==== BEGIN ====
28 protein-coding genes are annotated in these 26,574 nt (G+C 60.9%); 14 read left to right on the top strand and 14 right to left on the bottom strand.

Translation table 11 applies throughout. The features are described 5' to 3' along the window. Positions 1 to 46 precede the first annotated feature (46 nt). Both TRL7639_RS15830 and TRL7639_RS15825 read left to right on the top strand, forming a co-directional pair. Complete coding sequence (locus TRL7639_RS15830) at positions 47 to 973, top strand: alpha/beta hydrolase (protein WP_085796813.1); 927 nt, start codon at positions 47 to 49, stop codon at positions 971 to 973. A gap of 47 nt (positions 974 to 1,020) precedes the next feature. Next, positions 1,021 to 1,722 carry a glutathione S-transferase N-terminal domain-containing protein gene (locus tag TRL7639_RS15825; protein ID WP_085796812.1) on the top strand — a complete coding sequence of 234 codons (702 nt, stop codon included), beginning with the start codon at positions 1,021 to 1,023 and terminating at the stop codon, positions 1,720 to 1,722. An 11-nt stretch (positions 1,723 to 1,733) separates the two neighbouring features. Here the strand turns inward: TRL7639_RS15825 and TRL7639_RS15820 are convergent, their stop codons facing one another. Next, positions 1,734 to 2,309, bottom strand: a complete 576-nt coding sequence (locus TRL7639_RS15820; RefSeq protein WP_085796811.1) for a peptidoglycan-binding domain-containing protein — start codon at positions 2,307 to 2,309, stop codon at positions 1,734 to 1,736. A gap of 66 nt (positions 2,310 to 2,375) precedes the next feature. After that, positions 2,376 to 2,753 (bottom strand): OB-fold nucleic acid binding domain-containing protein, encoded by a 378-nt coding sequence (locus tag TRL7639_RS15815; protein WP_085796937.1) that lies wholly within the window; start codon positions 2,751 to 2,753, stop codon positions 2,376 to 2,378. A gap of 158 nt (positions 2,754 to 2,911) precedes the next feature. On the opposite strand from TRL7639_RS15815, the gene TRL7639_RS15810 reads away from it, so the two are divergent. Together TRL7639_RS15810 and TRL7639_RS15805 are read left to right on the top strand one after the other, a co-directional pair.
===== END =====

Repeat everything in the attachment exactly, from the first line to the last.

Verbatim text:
28 protein-coding genes are annotated in these 26,574 nt (G+C 60.9%); 14 read left to right on the top strand and 14 right to left on the bottom strand.

Translation table 11 applies throughout. The features are described 5' to 3' along the window. Positions 1 to 46 precede the first annotated feature (46 nt). Both TRL7639_RS15830 and TRL7639_RS15825 read left to right on the top strand, forming a co-directional pair. Complete coding sequence (locus TRL7639_RS15830) at positions 47 to 973, top strand: alpha/beta hydrolase (protein WP_085796813.1); 927 nt, start codon at positions 47 to 49, stop codon at positions 971 to 973. A gap of 47 nt (positions 974 to 1,020) precedes the next feature. Next, positions 1,021 to 1,722 carry a glutathione S-transferase N-terminal domain-containing protein gene (locus tag TRL7639_RS15825; protein ID WP_085796812.1) on the top strand — a complete coding sequence of 234 codons (702 nt, stop codon included), beginning with the start codon at positions 1,021 to 1,023 and terminating at the stop codon, positions 1,720 to 1,722. An 11-nt stretch (positions 1,723 to 1,733) separates the two neighbouring features. Here the strand turns inward: TRL7639_RS15825 and TRL7639_RS15820 are convergent, their stop codons facing one another. Next, positions 1,734 to 2,309, bottom strand: a complete 576-nt coding sequence (locus TRL7639_RS15820; RefSeq protein WP_085796811.1) for a peptidoglycan-binding domain-containing protein — start codon at positions 2,307 to 2,309, stop codon at positions 1,734 to 1,736. A gap of 66 nt (positions 2,310 to 2,375) precedes the next feature. After that, positions 2,376 to 2,753 (bottom strand): OB-fold nucleic acid binding domain-containing protein, encoded by a 378-nt coding sequence (locus tag TRL7639_RS15815; protein WP_085796937.1) that lies wholly within the window; start codon positions 2,751 to 2,753, stop codon positions 2,376 to 2,378. A gap of 158 nt (positions 2,754 to 2,911) precedes the next feature. On the opposite strand from TRL7639_RS15815, the gene TRL7639_RS15810 reads away from it, so the two are divergent. Together TRL7639_RS15810 and TRL7639_RS15805 are read left to right on the top strand one after the other, a co-directional pair.